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African American Women With HIV, HCV Less Likely to Die From Liver Disease

November 1, 2012

According to results of a study by researchers at the University of California, San Francisco (UCSF), African American women co-infected with HIV and the hepatitis C virus (HCV) are less likely to die from liver disease than Caucasian or Hispanic women. The study examined racial differences and mortality among women co-infected with HIV and HCV.

The team followed 794 patients who were part of the Women's Interagency HIV study funded by the National Institutes of Health. The patient group included 140 Caucasians, 159 Hispanics, and 495 African Americans. The patients were seen twice a year for detailed health histories, physical exams, interviews, and clinical tests. At median follow-up of approximately 9 years and maximum follow-up of 16 years, there were 438 deaths, 37 percent from HIV/AIDS and 11 percent from liver-related disease. About 56 percent of African-Americans, 56 percent of Caucasians, and 52 percent of Hispanics died during follow-up.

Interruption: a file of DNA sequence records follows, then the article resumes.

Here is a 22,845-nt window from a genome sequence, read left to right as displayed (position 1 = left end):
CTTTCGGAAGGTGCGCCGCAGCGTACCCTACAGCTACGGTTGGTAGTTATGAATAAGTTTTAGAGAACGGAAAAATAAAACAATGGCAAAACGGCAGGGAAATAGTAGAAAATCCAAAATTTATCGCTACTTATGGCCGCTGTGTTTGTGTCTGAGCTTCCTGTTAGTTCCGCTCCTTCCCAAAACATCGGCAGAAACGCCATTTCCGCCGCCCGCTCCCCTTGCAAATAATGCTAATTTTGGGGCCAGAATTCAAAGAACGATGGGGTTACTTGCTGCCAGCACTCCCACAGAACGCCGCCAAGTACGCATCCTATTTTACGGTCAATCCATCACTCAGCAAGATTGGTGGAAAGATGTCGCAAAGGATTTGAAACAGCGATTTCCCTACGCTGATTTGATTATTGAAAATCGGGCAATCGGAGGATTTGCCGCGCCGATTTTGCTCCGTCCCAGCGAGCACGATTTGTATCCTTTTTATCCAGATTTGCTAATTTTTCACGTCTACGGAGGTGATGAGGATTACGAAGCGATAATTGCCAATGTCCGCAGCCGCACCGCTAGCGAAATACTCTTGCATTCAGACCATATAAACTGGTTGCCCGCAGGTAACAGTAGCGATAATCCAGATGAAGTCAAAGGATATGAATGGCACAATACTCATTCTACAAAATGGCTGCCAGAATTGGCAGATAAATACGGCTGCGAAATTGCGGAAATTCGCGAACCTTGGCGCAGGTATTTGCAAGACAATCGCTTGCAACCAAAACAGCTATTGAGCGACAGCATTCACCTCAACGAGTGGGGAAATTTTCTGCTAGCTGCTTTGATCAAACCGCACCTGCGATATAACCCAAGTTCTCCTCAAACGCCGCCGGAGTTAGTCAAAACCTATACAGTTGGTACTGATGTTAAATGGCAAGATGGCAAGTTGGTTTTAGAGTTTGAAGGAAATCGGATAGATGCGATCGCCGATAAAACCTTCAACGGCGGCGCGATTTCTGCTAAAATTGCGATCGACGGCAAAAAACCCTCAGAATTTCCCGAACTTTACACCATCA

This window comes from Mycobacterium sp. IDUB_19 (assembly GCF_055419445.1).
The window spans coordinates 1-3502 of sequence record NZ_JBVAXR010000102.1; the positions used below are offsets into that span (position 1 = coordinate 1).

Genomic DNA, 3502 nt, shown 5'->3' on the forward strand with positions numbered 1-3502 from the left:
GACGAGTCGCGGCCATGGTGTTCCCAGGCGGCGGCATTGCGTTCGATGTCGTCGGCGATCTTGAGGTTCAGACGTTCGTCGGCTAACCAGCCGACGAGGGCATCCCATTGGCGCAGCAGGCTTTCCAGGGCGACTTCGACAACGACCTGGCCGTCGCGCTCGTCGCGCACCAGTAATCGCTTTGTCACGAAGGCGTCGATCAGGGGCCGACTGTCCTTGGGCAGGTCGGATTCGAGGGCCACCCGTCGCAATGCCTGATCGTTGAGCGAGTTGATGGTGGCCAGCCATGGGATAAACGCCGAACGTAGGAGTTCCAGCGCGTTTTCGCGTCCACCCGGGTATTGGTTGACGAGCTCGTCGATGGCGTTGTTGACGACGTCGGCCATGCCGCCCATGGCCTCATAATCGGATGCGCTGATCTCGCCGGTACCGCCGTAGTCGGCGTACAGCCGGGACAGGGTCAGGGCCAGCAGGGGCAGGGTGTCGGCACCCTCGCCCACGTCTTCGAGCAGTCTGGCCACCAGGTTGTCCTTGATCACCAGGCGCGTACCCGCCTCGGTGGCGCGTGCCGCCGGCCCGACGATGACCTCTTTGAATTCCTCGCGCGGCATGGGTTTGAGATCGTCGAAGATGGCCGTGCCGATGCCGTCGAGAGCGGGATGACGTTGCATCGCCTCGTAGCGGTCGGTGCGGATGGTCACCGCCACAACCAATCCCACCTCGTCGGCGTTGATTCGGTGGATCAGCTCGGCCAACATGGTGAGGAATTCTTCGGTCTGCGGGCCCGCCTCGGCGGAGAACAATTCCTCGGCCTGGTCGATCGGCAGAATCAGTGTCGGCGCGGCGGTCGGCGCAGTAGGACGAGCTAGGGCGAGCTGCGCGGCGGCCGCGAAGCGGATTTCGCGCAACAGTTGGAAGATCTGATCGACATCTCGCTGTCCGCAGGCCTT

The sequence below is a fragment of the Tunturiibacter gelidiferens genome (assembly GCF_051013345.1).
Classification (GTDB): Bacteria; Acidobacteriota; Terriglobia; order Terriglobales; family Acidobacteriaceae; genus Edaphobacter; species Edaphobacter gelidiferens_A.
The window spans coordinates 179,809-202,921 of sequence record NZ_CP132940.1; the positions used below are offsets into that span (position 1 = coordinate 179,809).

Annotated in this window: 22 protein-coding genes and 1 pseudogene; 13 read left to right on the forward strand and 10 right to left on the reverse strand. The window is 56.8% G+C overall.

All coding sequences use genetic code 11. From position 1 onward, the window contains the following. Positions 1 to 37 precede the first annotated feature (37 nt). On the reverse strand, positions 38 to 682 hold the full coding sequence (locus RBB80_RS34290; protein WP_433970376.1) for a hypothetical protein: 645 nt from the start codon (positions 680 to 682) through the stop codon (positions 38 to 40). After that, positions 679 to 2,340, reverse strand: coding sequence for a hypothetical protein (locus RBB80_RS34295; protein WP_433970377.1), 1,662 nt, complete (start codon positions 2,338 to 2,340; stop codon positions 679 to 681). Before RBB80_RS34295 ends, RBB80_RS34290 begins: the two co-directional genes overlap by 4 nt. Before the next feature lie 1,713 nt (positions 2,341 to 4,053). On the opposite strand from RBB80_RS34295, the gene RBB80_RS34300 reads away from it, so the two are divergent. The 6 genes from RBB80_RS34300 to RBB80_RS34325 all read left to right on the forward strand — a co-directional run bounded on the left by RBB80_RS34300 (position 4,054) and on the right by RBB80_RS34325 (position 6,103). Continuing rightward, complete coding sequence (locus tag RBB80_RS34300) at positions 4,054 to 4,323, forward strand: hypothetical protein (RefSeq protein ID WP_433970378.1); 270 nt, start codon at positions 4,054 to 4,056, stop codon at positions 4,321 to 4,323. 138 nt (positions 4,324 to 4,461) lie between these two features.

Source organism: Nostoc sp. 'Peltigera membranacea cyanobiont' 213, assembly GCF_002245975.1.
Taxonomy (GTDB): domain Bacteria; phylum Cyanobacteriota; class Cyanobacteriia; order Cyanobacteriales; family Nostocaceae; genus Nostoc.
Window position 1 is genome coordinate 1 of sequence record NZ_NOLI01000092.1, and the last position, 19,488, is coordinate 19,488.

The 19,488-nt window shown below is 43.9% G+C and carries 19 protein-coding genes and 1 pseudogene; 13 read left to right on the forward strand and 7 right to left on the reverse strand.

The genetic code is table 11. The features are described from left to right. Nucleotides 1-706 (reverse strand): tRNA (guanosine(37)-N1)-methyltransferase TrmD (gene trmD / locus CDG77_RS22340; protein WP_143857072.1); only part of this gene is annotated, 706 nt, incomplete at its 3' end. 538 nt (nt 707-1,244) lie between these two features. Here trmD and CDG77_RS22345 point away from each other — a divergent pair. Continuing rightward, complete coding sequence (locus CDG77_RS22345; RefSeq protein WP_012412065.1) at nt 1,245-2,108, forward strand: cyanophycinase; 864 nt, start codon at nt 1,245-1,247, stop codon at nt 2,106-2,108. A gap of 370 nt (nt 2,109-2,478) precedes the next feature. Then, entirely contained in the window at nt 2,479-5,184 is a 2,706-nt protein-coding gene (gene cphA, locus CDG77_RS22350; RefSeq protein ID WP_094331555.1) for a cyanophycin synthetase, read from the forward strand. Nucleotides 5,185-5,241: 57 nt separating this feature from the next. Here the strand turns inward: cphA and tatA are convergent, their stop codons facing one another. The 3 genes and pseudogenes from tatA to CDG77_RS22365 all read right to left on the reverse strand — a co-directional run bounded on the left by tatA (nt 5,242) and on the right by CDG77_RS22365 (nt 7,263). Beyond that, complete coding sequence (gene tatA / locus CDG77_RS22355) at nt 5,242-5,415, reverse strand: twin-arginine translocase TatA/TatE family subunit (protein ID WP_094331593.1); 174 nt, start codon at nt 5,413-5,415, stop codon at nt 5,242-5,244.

Liver disease was the primary cause of death in 21 percent of Hispanics, 14 percent of Caucasians, and 8 percent of African-Americans. Dr. Monika Sarkar, the lead researcher, noted that further studies are needed to understand the reasons for the discrepancy in liver-related deaths among these racial groups.

The study titled, "Lower Liver-Related Death in African-American Women With Human Immunodeficiency Virus/Hepatitis C Virus Coinfection, Compared to Caucasian and Hispanic Women," was published in the journal Hepatology, 56: 1699-1705. doi: 10.1002/hep.25859.

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Excerpted from:
Infection Control Today

This article was provided by CDC National Prevention Information Network. It is a part of the publication CDC HIV/Hepatitis/STD/TB Prevention News Update. You can find this article online by typing this address into your Web browser:

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